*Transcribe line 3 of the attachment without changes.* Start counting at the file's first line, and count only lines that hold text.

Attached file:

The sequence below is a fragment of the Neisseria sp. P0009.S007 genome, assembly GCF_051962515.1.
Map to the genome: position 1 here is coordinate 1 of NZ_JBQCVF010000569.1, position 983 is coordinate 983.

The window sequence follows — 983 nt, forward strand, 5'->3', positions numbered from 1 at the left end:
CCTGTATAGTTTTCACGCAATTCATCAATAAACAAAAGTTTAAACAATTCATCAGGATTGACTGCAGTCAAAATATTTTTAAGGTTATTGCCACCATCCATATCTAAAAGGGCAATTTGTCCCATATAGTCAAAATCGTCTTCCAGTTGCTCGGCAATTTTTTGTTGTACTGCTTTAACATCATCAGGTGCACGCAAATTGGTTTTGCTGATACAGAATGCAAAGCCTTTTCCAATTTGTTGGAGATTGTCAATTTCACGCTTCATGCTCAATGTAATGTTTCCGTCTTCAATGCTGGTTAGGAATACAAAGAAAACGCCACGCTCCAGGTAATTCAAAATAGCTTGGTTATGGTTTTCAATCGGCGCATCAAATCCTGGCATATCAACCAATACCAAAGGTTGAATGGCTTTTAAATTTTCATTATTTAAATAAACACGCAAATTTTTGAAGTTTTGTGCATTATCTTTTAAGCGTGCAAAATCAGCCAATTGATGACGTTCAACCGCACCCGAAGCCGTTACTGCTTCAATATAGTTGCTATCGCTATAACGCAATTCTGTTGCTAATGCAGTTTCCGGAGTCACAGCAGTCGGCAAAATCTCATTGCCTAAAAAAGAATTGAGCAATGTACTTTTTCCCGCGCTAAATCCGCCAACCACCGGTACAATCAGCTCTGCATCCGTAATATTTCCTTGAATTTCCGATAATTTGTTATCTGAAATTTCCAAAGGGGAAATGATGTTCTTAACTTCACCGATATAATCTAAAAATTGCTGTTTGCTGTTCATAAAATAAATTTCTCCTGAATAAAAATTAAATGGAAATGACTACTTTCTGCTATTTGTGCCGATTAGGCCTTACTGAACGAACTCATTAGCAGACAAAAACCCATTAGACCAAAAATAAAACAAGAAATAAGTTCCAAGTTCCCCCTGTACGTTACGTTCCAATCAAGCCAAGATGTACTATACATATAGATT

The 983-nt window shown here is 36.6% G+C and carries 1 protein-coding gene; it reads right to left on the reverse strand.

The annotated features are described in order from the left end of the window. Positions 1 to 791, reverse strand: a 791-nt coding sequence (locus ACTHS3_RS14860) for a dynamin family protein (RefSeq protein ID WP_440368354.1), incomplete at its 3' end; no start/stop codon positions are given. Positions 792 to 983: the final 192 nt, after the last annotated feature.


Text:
The window sequence follows — 983 nt, forward strand, 5'->3', positions numbered from 1 at the left end: